21st Jan 2021


What does Europe want from Russia?

  • Moscow - what does Europe want from it? (Photo: Wikipedia)

In the aftermath of the divisive NATO summit in Bucharest, there is a growing sense in the European policy community that for the continent to effectively deal with its biggest neighbour, everyone needs to sing from the same song sheet. However, there is little clarity about the words of the song - we know we should be unified on the subject, but we do not seem to know what to do.

At the root of this problem is a tangible lack of interest in reciprocity from Moscow - it is understandably hard to develop a foreign policy if your counterpart has no apparent interest in engagement. The result within Europe has been a dividing of the foreign policy elite, with one side throwing its hands up in despair, hoping the issue will go away, and the other side ever hardening line.

Read and decide

Join EUobserver today

Become an expert on Europe

Get instant access to all articles — and 20 years of archives. 14-day free trial.

... or subscribe as a group

Neither is a sensible foreign policy posture, and neither offers any sort of solution for the future.

The real question that European policy-makers need to answer is: "What exactly are we looking for from Russia?"

During the current moment of leadership transition in Moscow, are we looking to simply normalise our relationship to the point where we feel secure in purchasing energy from Russia without being subject to geopolitical blackmail, or are we looking to create some sort of policy shift in Moscow that might produce an Eastern version of London or Paris?

Are we seeking normalisation or regime change?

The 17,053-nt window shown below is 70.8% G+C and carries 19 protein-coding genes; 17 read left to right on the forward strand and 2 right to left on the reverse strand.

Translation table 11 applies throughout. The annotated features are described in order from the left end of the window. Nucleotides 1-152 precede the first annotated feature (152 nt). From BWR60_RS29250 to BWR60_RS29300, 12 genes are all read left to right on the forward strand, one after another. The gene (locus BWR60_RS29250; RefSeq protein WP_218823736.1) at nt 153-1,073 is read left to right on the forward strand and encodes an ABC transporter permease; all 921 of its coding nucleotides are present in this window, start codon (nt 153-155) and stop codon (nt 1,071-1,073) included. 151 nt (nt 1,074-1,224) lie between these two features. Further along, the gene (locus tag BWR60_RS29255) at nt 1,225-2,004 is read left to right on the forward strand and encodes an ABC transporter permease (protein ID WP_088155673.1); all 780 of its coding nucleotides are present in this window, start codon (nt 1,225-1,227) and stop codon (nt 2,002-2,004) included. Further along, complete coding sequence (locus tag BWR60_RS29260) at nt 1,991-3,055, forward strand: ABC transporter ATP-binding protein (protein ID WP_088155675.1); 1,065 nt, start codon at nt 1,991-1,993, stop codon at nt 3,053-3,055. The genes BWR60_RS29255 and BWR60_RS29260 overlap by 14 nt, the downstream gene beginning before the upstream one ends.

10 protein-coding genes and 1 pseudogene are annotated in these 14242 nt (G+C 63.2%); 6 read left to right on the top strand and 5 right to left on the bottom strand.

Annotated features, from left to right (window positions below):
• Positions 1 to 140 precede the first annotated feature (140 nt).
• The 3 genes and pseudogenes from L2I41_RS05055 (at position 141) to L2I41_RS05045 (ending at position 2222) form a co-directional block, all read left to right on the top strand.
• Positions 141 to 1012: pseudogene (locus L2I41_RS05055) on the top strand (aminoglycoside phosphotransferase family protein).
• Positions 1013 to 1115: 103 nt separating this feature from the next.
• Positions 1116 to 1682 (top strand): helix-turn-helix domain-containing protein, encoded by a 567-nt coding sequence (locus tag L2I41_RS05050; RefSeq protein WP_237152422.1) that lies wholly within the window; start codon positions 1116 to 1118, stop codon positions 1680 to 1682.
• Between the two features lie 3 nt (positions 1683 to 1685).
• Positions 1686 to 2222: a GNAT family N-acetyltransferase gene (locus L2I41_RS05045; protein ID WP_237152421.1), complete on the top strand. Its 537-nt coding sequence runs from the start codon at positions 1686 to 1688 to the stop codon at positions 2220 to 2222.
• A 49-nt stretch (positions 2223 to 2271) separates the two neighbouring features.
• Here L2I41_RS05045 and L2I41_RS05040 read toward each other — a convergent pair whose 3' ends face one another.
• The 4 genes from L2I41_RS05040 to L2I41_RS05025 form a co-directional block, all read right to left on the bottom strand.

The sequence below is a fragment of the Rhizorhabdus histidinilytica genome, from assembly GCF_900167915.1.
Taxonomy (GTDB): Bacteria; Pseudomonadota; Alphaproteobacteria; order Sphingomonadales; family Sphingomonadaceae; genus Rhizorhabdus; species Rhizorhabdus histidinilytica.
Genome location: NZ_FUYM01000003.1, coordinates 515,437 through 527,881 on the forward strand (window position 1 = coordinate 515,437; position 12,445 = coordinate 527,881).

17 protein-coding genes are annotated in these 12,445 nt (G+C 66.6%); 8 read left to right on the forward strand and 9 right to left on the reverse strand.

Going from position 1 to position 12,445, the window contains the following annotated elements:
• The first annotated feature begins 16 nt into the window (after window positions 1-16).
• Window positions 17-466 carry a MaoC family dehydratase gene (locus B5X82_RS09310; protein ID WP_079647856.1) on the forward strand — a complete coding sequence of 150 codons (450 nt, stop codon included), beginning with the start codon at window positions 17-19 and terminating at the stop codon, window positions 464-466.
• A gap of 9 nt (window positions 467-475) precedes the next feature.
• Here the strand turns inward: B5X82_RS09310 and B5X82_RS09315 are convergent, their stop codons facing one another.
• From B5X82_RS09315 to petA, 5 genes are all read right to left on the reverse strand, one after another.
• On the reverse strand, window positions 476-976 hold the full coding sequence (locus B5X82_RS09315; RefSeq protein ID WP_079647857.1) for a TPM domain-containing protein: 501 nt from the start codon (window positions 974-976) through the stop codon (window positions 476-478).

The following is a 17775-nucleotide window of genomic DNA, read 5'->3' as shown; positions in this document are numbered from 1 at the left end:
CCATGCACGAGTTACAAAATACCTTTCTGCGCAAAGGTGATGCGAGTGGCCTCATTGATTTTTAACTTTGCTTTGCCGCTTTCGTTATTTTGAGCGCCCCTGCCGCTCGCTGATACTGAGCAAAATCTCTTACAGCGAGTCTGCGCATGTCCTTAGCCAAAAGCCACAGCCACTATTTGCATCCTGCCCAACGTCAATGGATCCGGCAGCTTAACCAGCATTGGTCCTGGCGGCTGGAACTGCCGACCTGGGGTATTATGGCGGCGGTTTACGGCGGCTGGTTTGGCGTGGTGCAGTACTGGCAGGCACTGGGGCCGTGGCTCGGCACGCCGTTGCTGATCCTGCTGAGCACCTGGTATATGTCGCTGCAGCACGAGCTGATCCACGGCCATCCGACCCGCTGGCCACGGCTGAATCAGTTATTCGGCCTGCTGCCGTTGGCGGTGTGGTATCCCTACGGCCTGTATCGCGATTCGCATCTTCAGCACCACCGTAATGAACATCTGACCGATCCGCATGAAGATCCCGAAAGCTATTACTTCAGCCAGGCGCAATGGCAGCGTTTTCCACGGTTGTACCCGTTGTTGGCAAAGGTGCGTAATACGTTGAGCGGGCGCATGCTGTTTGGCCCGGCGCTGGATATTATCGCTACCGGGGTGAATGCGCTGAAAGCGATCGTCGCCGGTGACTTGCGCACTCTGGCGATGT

For all the negative rhetoric, we have not seen the sort of breakdown in European-Russian relations that has repeatedly been said to be on the horizon. Anglo-Russian relations may have plumbed new depths, but the UK remains the biggest foreign investor in Russia, and London is the home-away-from-home for many of Russia's new elite - both those friendly with Putin, and those not so friendly.

And of course, one has to bear in mind the high popularity ratings that both President Medvedyev and Prime Minister Putin score. It is hard to envision any European advocating regime change in the face of such realities.

So are we simply therefore seeking a normalisation of relations to the point that we can continue to receive Russian energy without living in fear that it might be wielded as a tool to splinter the continent? Despite Europe's clear disadvantage in leverage on this front - Russian energy interests are directly controlled by the state, whereas much of the European system is not, and Russia has one decision-making centre, whereas Europe has 28 – Russia is still heavily reliant on Europe as its major energy market.

Threatened pipelines to China have yet to be finished, and as recent Russian deals in Bulgaria, Hungary and Serbia make clear, Russia intends to continue exporting westward to maintain current rates of economic growth. Reliance - at least to some extent - goes both ways.

Underlying this rational view, there is the undeniably ghoulish aspect to Russia's relations with the world that darken the picture considerably in European eyes.

When British Council staff are openly harassed, BP subsidiaries raided, foreigners attacked with a seeming impunity, dissidents assassinated publicly in foreign capitals, and bomber planes flown beyond their fail-safe points, it is hard to completely rationalise away Moscow's actions. However, these events should not prevent Europe from formulating a coherent Russia strategy.

If normalisation is the goal, Brussels and European capitals should agree on three cornerstones to their approach to Russia:

1. Include Russia's voice in the European debate. The concept of the EU is alien to Russian officials, and so are many European capitals.

2. However, consult European partners before making bilateral deals, energy or otherwise, with Moscow.

3. Pursue energy diversification and stepped-up engagement in the greater Caspian region.